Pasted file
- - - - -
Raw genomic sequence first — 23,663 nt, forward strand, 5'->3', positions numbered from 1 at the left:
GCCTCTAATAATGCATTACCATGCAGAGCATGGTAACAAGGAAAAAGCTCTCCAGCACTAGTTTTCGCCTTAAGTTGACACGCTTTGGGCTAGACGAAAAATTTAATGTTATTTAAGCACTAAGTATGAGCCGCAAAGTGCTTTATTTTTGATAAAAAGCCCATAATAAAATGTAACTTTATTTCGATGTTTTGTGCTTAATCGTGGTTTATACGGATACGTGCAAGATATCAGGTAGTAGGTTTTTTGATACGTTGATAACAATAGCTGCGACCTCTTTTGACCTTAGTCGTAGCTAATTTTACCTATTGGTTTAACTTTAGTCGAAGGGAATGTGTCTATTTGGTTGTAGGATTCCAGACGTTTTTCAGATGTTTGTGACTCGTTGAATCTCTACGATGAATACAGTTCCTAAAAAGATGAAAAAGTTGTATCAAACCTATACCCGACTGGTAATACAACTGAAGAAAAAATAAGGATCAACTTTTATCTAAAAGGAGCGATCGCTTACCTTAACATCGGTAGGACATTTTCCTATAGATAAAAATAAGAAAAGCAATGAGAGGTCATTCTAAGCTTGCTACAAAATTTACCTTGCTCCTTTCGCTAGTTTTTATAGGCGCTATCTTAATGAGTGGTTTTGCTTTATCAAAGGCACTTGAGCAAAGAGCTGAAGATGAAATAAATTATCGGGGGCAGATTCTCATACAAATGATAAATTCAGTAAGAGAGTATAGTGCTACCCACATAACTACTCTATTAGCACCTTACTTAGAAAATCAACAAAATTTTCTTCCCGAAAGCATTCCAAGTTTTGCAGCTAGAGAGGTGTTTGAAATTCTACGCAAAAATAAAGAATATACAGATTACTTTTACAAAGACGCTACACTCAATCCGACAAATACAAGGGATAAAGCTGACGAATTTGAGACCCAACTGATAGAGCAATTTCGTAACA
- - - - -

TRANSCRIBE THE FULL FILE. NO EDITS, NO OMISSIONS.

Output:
Raw genomic sequence first — 23,663 nt, forward strand, 5'->3', positions numbered from 1 at the left:
GCCTCTAATAATGCATTACCATGCAGAGCATGGTAACAAGGAAAAAGCTCTCCAGCACTAGTTTTCGCCTTAAGTTGACACGCTTTGGGCTAGACGAAAAATTTAATGTTATTTAAGCACTAAGTATGAGCCGCAAAGTGCTTTATTTTTGATAAAAAGCCCATAATAAAATGTAACTTTATTTCGATGTTTTGTGCTTAATCGTGGTTTATACGGATACGTGCAAGATATCAGGTAGTAGGTTTTTTGATACGTTGATAACAATAGCTGCGACCTCTTTTGACCTTAGTCGTAGCTAATTTTACCTATTGGTTTAACTTTAGTCGAAGGGAATGTGTCTATTTGGTTGTAGGATTCCAGACGTTTTTCAGATGTTTGTGACTCGTTGAATCTCTACGATGAATACAGTTCCTAAAAAGATGAAAAAGTTGTATCAAACCTATACCCGACTGGTAATACAACTGAAGAAAAAATAAGGATCAACTTTTATCTAAAAGGAGCGATCGCTTACCTTAACATCGGTAGGACATTTTCCTATAGATAAAAATAAGAAAAGCAATGAGAGGTCATTCTAAGCTTGCTACAAAATTTACCTTGCTCCTTTCGCTAGTTTTTATAGGCGCTATCTTAATGAGTGGTTTTGCTTTATCAAAGGCACTTGAGCAAAGAGCTGAAGATGAAATAAATTATCGGGGGCAGATTCTCATACAAATGATAAATTCAGTAAGAGAGTATAGTGCTACCCACATAACTACTCTATTAGCACCTTACTTAGAAAATCAACAAAATTTTCTTCCCGAAAGCATTCCAAGTTTTGCAGCTAGAGAGGTGTTTGAAATTCTACGCAAAAATAAAGAATATACAGATTACTTTTACAAAGACGCTACACTCAATCCGACAAATACAAGGGATAAAGCTGACGAATTTGAGACCCAACTGATAGAGCAATTTCGTAACA